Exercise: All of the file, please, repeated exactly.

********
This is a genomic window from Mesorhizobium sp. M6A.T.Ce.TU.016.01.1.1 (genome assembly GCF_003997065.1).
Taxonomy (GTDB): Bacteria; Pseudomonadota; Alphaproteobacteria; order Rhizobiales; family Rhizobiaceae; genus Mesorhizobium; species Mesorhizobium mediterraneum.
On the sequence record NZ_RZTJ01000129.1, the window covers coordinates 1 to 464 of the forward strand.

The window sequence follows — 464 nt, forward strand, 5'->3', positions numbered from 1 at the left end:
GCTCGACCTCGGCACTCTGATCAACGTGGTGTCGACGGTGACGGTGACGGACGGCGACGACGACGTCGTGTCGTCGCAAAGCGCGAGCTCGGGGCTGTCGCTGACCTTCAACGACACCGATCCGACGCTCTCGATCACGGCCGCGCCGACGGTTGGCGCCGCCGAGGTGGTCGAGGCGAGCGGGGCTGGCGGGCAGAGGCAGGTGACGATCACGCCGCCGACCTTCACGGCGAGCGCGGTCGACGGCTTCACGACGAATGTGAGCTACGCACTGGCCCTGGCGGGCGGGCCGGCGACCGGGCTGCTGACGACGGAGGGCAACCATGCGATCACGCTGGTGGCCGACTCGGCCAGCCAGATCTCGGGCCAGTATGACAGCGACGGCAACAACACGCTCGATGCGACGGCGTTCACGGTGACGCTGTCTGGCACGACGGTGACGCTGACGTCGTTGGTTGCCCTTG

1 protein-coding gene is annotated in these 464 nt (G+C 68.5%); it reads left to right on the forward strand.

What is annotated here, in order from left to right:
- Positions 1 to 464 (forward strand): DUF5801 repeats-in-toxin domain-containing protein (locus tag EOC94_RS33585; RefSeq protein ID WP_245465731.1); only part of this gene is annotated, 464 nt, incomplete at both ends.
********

This is a genomic window from Mesorhizobium sp. M6A.T.Ce.TU.016.01.1.1 (genome assembly GCF_003997065.1).
Taxonomy (GTDB): Bacteria; Pseudomonadota; Alphaproteobacteria; order Rhizobiales; family Rhizobiaceae; genus Mesorhizobium; species Mesorhizobium mediterraneum.
On the sequence record NZ_RZTJ01000129.1, the window covers coordinates 1 to 464 of the forward strand.

The window sequence follows — 464 nt, forward strand, 5'->3', positions numbered from 1 at the left end:
GCTCGACCTCGGCACTCTGATCAACGTGGTGTCGACGGTGACGGTGACGGACGGCGACGACGACGTCGTGTCGTCGCAAAGCGCGAGCTCGGGGCTGTCGCTGACCTTCAACGACACCGATCCGACGCTCTCGATCACGGCCGCGCCGACGGTTGGCGCCGCCGAGGTGGTCGAGGCGAGCGGGGCTGGCGGGCAGAGGCAGGTGACGATCACGCCGCCGACCTTCACGGCGAGCGCGGTCGACGGCTTCACGACGAATGTGAGCTACGCACTGGCCCTGGCGGGCGGGCCGGCGACCGGGCTGCTGACGACGGAGGGCAACCATGCGATCACGCTGGTGGCCGACTCGGCCAGCCAGATCTCGGGCCAGTATGACAGCGACGGCAACAACACGCTCGATGCGACGGCGTTCACGGTGACGCTGTCTGGCACGACGGTGACGCTGACGTCGTTGGTTGCCCTTG

1 protein-coding gene is annotated in these 464 nt (G+C 68.5%); it reads left to right on the forward strand.

What is annotated here, in order from left to right:
- Positions 1 to 464 (forward strand): DUF5801 repeats-in-toxin domain-containing protein (locus tag EOC94_RS33585; RefSeq protein ID WP_245465731.1); only part of this gene is annotated, 464 nt, incomplete at both ends.